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SKIFT GLOBAL FORUM | SEPTEMBER 21-23 | ONLINE CONFERENCE | THE DECADE AHEAD: SAFEGUARDING TRAVEL’S FUTURE
The recovery timelines for post-pandemic corporate travel are as believable as readings from a crystal ball, said the travel directors at major tech companies like Microsoft and Twitter Wednesday at Skift Global Forum.
Travel analysts generally project the return of business transient travel will arrive upon the widespread distribution of a vaccine. The sector is already returning in China, and business travel is expected to revive in the U.S. sometime ahead of the expected full hotel recovery in 2024, the thinking goes.
But travel planners aren’t buying even that glimmer of recovery optimism, instead they are pondering the ways business travel will be reimagined through new ways of thinking, breaking down corporate stasis, and, of course, new technologies.
“The inherent way we do business is changed forever,” said Eric Bailey, global director of travel at Microsoft, during a panel moderated by Skift Corporate Travel Editor Matthew Parsons. “When are the demand and budgets going to come back? Those are the longer-term challenges we need to look at.”
Travel is still down 95 percent at Microsoft, even with China on track to fully recover as early as next year. The heavy plummet weighs considerably on the company, as it took 10 years to return from the 2009 financial collapse — and that was “only” a 40 percent drop in travel, Bailey said.
The pandemic recovery timeline is even murkier due to continued flare-ups of the virus around the world and lack of containment in markets like the U.S.
“I think when all this started the biggest question was when it was going to end and when was there going to be a vaccine,” said Bex Deadman, managing director at Blue Cube Travel. “It didn’t seem conceivable that, by September, people still wouldn’t be traveling.”
Blue Cube Travel now expects a 70 percent drop in corporate travel extending to September of 2021, even though initial expectations were the pandemic would largely be a thing of the past by the summer of 2020.
“We started off in March thinking, by September, we’ll be back,” said Judy Emma, senior manager of global travel at Twitter. “Now we’re looking into next year, maybe by the middle of next year.”
Twitter, like many companies, still has a global travel ban and only permits business-critical travel when it impacts the company directly. The return of travel largely hinges on a vaccine, Emma said.
Other companies expect a long-term relationship with the pandemic and their ability to book corporate travel.
“I’m not saying it’s going to take 25 years to recover,” Bailey added. “But it’s going to be around for a while, and even bigger for that are going to be the changes for the industry.”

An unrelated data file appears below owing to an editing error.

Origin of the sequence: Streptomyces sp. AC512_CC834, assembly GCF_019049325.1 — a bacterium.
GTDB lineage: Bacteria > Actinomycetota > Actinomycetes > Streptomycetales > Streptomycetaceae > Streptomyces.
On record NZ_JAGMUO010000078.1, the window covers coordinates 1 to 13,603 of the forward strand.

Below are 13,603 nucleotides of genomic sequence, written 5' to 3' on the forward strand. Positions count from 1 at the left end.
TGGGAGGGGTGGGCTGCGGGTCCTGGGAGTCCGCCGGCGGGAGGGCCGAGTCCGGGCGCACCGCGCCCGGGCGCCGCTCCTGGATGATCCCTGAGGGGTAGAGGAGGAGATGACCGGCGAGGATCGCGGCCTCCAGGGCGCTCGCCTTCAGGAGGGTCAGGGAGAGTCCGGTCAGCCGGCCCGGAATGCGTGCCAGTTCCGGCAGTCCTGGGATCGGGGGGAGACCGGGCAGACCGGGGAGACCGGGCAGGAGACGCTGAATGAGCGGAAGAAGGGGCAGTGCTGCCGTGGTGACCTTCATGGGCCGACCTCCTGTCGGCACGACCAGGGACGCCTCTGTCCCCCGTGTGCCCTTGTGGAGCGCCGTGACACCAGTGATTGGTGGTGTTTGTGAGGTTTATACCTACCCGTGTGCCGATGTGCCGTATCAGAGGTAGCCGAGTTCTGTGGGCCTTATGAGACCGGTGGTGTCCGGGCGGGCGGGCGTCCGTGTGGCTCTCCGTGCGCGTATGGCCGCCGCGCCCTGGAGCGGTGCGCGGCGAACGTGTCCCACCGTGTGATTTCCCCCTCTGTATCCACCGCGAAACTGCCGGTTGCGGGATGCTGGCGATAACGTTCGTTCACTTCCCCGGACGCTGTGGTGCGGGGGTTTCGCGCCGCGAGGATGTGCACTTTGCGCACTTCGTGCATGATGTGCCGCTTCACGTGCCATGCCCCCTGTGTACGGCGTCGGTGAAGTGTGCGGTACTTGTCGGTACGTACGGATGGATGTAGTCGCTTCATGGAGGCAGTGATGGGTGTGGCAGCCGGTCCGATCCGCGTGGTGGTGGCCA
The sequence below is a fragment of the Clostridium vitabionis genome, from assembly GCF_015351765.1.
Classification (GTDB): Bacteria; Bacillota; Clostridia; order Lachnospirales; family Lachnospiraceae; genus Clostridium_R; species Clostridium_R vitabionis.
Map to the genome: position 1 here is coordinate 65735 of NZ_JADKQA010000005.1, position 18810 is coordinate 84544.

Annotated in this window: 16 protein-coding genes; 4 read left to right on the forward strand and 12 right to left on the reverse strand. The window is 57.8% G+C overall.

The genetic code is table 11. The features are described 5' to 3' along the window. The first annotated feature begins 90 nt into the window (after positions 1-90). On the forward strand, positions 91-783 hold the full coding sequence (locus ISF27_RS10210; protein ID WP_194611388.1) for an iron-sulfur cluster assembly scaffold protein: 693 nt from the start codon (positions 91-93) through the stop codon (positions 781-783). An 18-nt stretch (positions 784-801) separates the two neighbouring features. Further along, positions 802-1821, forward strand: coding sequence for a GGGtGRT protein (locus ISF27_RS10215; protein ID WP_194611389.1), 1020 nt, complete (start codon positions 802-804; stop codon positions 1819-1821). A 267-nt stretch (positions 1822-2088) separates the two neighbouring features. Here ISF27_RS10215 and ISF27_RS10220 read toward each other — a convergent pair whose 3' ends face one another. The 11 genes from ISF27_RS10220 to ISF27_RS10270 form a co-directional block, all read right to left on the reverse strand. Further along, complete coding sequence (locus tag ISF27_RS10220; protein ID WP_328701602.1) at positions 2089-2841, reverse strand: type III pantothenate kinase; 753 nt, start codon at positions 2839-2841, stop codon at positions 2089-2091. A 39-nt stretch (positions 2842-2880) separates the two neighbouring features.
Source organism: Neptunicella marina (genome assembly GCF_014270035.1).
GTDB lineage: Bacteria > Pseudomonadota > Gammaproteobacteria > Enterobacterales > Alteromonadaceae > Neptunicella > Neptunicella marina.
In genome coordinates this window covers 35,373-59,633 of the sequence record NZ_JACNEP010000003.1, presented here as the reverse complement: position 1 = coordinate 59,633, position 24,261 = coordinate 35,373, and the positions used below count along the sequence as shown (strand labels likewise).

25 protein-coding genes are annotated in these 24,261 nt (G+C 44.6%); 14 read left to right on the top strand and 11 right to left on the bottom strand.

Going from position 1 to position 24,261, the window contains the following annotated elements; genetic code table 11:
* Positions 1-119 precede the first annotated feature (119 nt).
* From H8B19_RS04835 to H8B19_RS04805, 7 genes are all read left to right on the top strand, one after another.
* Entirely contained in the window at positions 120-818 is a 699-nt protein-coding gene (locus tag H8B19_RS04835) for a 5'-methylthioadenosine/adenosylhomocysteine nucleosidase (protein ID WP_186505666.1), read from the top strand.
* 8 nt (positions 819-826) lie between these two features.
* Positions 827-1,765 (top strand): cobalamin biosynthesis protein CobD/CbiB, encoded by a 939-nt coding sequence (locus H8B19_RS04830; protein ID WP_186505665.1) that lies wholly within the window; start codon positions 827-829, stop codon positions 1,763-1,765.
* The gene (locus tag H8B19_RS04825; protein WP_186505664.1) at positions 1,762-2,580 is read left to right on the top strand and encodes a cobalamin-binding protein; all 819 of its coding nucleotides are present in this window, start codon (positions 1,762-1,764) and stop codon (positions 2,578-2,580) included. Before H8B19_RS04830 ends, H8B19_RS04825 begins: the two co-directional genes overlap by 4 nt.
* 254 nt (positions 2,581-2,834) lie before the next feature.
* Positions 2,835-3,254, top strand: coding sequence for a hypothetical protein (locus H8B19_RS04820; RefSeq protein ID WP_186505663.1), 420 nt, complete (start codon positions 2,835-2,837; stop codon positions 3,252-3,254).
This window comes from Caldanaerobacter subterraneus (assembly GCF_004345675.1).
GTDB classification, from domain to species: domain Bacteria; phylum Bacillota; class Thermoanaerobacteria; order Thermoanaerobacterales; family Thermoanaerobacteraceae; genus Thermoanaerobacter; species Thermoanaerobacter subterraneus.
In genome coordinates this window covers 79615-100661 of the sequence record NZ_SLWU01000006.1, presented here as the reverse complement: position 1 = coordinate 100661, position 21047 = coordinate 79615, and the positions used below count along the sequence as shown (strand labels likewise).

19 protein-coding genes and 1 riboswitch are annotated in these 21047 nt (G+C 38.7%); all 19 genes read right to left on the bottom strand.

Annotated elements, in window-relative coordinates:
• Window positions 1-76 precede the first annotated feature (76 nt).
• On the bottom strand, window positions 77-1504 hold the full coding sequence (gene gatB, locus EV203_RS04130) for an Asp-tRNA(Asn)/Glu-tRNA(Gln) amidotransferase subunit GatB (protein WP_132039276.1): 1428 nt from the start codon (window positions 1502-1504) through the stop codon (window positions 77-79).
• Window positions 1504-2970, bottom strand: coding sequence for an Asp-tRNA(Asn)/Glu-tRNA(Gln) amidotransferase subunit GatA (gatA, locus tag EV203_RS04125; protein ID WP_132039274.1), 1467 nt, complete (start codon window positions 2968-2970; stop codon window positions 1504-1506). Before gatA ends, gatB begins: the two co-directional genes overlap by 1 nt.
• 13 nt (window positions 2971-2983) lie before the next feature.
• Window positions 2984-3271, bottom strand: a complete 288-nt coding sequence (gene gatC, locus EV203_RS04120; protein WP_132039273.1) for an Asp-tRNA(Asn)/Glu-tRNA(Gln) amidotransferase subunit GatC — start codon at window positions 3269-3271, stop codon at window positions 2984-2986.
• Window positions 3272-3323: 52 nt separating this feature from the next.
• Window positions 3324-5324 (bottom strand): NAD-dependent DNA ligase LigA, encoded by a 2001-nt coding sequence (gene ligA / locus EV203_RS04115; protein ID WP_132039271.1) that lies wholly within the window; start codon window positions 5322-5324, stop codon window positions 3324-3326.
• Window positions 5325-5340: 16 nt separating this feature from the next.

Changing the Business of Meetings
Corporate and business transient travel remains a major uncertainty in hotel and airline forecasting models. But many hotel companies are rolling with the idea that the uncertain timeline of when people will return en masse to their offices could be a fruitful short-term revenue stream.
Companies from MGM Resorts International to Mandarin Oriental have rolled out work-from-hotel packages and day-stay programs to appeal to guests wanting somewhere to work away from home and get the amenities of a hotel.
Others are appealing to host meetings at a hybrid scale, with a mix of in-person attendees as well as those attending virtually. Hilton’s EventReady with CleanStay program already does this, but general industry sentiment is that hybrid meetings are likely a long-term trend for events.
But there is uncertainty in how successful the programs can be, and what their longevity would be post-pandemic.
“I think it remains to be seen,” Emma said. “I think it’s going to be important to develop something that can take us to the future and be able to have those meetings, but how to do it is the question.”
It’ll Come Back — Just Don’t Ask When
Despite the less-than-rosy outlook on a near-term recovery for corporate travel, the experts generally expect businesses to get back on the road. Some may even do it out of necessity because they gave up their offices.
“Travel is going to come back, but it will be the important, essential, and high [return on investment] travel,” said Clayton Nelson, head of strategy and business development at Egencia.
While there is debate around how much companies will rely on online platforms like Zoom in place of physical meetings and business travel, Bailey thinks the legacy of the pandemic will be to conduct more content-geared meetings remotely via digital platforms and use in-person meetings solely for building relationships.
That kind of travel could ultimately provide more value.
“Meeting in a corporate suburban office isn’t that great,” Bailey said. “Meeting in a café in Paris and going to a museum the weekend before? Those are the things where you learn a lot.”